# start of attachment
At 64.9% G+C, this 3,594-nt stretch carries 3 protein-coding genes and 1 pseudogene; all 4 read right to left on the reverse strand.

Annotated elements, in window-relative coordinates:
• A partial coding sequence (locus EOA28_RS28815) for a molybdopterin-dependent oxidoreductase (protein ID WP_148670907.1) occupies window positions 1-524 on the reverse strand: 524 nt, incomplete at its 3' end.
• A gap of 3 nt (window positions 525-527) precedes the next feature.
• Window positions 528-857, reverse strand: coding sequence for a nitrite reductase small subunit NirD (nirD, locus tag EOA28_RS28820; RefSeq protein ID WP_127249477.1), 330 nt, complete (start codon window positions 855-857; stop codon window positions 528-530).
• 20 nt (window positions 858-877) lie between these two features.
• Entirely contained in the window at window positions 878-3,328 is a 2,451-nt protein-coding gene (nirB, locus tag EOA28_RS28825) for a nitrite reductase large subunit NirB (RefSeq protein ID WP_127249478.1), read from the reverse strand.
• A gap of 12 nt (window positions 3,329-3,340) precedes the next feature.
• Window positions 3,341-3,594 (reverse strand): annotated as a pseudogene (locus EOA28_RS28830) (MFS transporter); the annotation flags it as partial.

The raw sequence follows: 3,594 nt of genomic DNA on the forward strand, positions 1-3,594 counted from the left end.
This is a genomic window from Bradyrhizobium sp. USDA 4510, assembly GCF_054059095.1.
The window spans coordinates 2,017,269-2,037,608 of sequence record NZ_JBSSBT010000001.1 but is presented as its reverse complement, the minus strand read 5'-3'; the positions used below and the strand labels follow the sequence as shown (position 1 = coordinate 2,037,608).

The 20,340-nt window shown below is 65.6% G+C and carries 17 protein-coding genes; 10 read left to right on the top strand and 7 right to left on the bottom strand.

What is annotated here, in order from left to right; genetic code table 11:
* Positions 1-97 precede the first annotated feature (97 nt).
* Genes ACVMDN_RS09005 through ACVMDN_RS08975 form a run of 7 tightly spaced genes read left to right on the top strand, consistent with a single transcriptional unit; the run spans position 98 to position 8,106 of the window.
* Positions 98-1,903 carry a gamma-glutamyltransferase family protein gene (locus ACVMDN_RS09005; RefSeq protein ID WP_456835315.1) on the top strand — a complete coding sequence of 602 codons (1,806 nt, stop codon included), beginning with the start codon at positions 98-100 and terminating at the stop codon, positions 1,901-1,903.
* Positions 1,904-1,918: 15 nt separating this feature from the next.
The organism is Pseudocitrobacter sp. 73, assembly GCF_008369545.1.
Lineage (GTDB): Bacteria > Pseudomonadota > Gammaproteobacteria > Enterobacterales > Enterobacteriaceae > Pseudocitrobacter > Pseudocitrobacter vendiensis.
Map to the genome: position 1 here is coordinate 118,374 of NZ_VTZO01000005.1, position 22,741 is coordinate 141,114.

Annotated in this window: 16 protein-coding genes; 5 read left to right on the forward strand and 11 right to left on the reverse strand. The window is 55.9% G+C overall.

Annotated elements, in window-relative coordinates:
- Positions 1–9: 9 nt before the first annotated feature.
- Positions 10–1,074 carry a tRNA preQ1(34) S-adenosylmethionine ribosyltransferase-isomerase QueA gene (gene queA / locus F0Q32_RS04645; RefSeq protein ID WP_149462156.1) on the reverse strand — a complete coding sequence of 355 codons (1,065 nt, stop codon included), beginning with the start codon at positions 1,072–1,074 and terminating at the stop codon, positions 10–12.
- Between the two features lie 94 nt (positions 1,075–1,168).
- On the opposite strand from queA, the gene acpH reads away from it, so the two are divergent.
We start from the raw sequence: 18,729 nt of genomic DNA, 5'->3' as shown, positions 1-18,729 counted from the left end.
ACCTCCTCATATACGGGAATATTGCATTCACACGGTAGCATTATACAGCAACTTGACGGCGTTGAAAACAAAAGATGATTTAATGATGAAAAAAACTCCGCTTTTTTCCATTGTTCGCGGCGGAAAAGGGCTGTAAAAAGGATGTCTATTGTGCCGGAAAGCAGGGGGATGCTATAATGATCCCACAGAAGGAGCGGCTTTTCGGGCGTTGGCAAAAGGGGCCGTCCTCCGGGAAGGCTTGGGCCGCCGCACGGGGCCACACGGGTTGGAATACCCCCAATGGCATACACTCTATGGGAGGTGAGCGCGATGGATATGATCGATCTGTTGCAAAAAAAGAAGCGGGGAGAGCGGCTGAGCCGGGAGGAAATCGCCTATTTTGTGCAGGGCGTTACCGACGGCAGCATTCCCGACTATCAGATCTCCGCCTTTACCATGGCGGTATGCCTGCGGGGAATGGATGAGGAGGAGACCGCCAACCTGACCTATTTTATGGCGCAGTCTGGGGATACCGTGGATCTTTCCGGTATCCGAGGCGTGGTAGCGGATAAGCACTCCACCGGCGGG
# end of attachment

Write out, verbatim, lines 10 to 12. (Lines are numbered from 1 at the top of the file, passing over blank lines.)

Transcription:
The raw sequence follows: 3,594 nt of genomic DNA on the forward strand, positions 1-3,594 counted from the left end.
This is a genomic window from Bradyrhizobium sp. USDA 4510, assembly GCF_054059095.1.
The window spans coordinates 2,017,269-2,037,608 of sequence record NZ_JBSSBT010000001.1 but is presented as its reverse complement, the minus strand read 5'-3'; the positions used below and the strand labels follow the sequence as shown (position 1 = coordinate 2,037,608).